Lettuce, spinach, kale, and chard are great for salads, although sprayed chemicals tend to remain in the leaves, which is potentially more harmful. Kale and collard greens contain highly toxic organophosphate insecticides and should be purchased organically. Spinach contains the more potent systemic pesticides, according to FDA studies, and contains carcinogens and most endocrine disrupters. Since leafy greens are definitely healthy foods, try to reap the benefits by eating the organic kind.

2. Stone fruits

The sweetness of stone fruits, such as peaches, pears, cherries, apricots, plums and nectarines, often attracts many insects. This is the reason they would be sprayed with pesticides. The skins of stone fruits are absorptive, and they tend to retain more of the chemicals. About 70% of all stone fruits contain residues. According to the USDA, about 97% of nectarines contain pesticides. The EWG also warns about peaches and pears containing a high concentration of pesticides.

3. Corn products

Nonorganic corn has the risk of being genetically modified, and is heavily treated with the herbicide atrazine. Corn is also sprayed after harvesting. Within an American diet, corn is a popular food, though nearly 50% of all pesticides are sprayed on corn. These healthy foods should always be bought organic.

4. Berries

Strawberries are considered the most heavily contaminated produce item, according to data from a number of environmental groups such as EWG and the Pesticide Action Network North America. Strawberries that are out of season may be more treated, especially before shipping, because they come from other countries.

Other berries such as raspberries, blueberries and blackberries have high pesticide exposure during cultivation. It is best to find an untreated patch and pick your own berries, or buy organic.

 5. Meat

Researchers report that meat is among the most contaminated products in our food supply. The residue from the animal feed’s antibiotics, synthetic growth hormones, and steroids may still be in your meat. If you do eat meat and can afford it, choose less chemically treated and cured meats, which are organically raised.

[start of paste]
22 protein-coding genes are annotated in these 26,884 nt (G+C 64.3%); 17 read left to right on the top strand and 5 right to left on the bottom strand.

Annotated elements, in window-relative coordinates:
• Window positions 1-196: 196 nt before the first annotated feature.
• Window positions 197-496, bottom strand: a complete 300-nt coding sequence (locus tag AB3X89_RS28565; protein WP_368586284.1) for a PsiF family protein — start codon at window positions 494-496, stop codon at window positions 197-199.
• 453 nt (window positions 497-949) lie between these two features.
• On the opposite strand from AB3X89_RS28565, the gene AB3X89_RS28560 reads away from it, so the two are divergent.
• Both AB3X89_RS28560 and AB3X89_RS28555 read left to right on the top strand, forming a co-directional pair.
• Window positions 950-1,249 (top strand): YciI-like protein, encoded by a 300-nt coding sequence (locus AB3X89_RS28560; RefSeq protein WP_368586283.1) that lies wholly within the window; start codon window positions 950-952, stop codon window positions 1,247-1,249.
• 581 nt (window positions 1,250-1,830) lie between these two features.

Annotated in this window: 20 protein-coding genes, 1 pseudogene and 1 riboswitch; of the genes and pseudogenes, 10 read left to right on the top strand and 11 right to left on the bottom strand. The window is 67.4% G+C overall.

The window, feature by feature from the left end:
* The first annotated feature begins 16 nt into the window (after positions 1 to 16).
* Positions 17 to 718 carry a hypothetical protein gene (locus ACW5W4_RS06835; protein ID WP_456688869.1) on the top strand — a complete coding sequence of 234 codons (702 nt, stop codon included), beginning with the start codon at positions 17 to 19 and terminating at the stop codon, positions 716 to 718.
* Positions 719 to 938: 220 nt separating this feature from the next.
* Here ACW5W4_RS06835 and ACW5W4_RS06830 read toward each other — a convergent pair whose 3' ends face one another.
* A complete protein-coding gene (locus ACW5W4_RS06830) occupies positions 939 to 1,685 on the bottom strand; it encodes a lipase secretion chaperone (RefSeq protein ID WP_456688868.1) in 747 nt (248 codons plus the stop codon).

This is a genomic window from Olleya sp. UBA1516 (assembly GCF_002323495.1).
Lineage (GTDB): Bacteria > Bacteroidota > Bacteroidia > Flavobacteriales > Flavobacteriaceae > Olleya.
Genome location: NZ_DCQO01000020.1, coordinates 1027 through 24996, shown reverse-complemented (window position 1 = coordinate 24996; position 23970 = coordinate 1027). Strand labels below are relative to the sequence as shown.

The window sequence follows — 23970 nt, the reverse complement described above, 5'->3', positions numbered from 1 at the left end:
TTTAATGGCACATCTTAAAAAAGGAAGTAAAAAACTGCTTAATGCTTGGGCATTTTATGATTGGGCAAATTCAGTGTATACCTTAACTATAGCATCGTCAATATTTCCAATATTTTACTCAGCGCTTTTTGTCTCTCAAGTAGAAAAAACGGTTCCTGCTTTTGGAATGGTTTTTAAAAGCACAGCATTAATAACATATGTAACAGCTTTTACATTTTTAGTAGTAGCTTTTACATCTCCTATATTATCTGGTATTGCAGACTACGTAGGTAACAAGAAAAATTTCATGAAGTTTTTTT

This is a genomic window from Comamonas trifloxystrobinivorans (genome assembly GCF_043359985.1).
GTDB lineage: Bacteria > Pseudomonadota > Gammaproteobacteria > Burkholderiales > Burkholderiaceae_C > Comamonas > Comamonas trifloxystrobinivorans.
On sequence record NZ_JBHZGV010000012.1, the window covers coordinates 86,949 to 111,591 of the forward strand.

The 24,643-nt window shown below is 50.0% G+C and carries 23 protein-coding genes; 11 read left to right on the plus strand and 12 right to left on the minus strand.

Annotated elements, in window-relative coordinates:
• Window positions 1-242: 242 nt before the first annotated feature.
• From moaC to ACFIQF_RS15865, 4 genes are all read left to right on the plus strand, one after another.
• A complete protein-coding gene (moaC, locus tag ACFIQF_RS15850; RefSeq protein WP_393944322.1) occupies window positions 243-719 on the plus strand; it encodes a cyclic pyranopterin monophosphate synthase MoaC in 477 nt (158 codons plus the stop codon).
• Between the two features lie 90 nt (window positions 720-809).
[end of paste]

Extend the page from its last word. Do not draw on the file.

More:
The FoodsForBetterHealth Bottom Line

The organic food industry will have its critics, but there are benefits of organic food. With any major change you make within your lifestyle, it is important to transition. Go organic for the right reasons! Singling out leafy greens, stone fruits, corn products, berries and meat to purchase organically will get you on the right path.


Sources:
Haas, E., Staying Healthy with Nutrition: The Complete Guide to Diet and Nutritional Medicine (New York: Ten Speed Press, 2006), 438-443.
Dupont, C., The New Enlightened Eating: Simples Recipes for Extraordinary Living (Summertown: Books Alive, 2012), 4-5. 
Fisher, S., “The Benefits of Organic Food Versus Non-Organic Food,” Yahoo! Voices web site, Feb. 14, 2008; http://voices.yahoo.com/the-benefits-organic-food-versus-non-organic-food-901111.html.
“Why Choose Organic Foods Over Conventional Foods,” The Organic Foods Data Base web site; http://www.organicfooddatabase.net/why-choose-organic-food.php.
Novella, S., “No Health Benefits from Organic Food,” Science-Based Medicine web site, Sept. 5, 2012; http://www.sciencebasedmedicine.org/no-health-benefits-from-organic-food/.
Brandt, M., “Little evidence of health benefits from organic foods, Standford study finds,” Stanford School of Medicine web site, Sept. 3, 2012; http://med.stanford.edu/ism/2012/september/organic.html.